Trinamool forces Congress into a corner
The Congress’s poor performance in the civic polls in West Bengal has increased the party’s dependence on the Trinamool Congress for next year’s assembly polls.delhi Updated: Jun 02, 2010 23:25 IST
The Congress’s poor performance in the civic polls in West Bengal has increased the party’s dependence on the Trinamool Congress for next year’s assembly polls.
The party is grappling with two fears now — one, after her stupendous performance, Trinamool chief Mamata Banerjee may not leave enough contestable assembly seats for it; and two, the exodus from the Congress to the Trinamool may intensify in the coming days.
The civic polls were a battle of prestige between Banerjee and Finance Minister and West Bengal Congress Committee chief Pranab Mukherjee, who failed to clinch a seat-sharing deal, so much so that the CPI(M) won in Mukherjee’s Jangipur Lok Sabha constituency.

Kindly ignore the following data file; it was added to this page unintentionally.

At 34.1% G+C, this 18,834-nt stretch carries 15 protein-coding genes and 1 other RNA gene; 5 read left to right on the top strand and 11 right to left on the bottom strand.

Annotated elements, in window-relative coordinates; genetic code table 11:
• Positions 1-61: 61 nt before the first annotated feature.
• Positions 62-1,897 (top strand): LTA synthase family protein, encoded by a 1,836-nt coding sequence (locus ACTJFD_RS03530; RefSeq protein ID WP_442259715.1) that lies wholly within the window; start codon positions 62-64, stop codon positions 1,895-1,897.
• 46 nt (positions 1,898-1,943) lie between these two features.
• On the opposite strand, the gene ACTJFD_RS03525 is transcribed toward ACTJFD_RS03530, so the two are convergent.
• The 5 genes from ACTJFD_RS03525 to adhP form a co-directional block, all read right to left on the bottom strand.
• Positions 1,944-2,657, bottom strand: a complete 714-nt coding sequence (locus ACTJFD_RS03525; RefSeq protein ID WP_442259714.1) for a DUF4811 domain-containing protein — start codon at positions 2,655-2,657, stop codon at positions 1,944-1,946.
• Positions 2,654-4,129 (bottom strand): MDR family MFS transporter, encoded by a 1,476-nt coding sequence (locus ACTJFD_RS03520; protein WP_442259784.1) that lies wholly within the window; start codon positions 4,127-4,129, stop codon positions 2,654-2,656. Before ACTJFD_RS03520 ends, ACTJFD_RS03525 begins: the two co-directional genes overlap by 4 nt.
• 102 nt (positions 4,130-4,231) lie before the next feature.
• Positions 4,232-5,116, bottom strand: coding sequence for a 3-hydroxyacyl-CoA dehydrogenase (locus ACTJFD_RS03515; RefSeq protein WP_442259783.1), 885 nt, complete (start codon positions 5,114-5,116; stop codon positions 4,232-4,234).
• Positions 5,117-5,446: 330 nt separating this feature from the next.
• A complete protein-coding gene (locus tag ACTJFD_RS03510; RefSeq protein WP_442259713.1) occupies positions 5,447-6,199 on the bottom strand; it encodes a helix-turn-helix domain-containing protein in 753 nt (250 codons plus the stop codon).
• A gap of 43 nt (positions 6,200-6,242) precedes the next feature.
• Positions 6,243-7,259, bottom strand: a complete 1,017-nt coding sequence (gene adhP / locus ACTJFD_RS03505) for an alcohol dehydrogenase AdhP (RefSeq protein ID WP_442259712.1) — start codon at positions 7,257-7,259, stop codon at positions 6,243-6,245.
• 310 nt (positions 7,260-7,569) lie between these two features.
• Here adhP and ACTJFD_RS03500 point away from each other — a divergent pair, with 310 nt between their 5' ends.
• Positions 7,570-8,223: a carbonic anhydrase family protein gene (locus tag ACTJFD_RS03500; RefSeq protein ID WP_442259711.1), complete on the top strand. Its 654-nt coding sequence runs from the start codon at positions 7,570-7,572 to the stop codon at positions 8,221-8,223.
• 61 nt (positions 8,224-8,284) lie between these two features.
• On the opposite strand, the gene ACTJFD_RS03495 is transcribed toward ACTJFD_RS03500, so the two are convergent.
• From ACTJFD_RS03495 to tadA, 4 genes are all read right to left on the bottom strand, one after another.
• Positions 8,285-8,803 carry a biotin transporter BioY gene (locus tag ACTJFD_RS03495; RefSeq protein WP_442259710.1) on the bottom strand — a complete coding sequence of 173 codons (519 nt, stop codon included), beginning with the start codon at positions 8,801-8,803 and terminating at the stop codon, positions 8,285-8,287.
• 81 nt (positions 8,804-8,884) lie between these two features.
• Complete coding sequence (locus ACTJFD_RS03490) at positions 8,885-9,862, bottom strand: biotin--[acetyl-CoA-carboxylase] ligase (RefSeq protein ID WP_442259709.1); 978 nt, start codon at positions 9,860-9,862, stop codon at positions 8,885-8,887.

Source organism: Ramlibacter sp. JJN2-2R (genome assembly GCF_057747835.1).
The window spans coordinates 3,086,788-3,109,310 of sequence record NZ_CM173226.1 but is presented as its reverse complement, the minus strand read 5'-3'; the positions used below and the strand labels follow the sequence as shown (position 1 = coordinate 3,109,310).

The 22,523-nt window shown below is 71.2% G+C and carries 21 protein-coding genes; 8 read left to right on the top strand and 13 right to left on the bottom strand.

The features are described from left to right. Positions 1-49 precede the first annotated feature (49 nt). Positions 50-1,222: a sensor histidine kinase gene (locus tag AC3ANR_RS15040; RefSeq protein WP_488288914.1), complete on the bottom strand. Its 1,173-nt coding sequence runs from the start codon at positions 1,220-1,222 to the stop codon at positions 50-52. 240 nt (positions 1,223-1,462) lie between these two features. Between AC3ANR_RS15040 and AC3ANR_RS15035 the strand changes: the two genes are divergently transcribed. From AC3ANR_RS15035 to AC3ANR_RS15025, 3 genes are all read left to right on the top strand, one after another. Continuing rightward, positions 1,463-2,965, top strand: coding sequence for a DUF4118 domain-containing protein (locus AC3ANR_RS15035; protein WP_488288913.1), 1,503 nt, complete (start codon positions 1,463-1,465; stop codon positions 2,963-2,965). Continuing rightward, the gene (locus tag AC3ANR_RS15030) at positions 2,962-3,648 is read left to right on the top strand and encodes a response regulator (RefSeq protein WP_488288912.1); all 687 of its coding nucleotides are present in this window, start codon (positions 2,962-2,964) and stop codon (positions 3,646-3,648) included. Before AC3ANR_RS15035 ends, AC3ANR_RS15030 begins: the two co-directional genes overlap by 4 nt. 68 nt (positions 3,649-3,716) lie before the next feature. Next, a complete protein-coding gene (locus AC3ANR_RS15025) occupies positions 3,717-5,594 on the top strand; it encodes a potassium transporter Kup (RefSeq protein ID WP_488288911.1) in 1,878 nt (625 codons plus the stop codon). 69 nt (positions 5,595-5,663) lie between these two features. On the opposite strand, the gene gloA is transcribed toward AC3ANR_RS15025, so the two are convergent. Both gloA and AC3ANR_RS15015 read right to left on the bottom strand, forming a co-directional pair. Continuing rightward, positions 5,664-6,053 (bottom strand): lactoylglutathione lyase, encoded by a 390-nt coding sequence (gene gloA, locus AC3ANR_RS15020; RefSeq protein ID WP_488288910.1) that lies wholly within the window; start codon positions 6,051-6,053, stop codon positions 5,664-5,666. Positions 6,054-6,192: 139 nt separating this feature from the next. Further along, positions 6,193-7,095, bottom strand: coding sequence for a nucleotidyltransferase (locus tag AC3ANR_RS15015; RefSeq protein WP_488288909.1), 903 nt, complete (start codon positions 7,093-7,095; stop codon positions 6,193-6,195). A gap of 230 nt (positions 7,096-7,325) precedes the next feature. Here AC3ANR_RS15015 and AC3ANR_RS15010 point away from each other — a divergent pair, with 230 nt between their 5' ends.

During the campaign, the two not only hit out at the Left but also at each other. But post-results, they put the bitterness behind them: Mukherjee accepted the Congress’s failure and congratulated Bannerjee while General Secretary Janardan Dwivedi emphasised that the party’s alliance with the Trinamool stood “intact and will continue in future”. But to become a player, the Congress will have to win at least 50 assembly seats to ensure that the Trinamool depends on it for government formation.
Banerjee was gracious after her victory. While demanding early state polls, she also pitched for a “grand alliance”, a mahajot.
“I have faith in the Congress leadership. I want to keep up relations with the UPA government,” she said, alluding to Prime Minister Manmohan Singh and Congress President Sonia Gandhi.
Congress leaders believe that Banerjee needs the Congress as much as they need her. “She will need an alliance with the Congress to become chief minister,” said Congress’ Pradesh returning officer Virendra Kataria.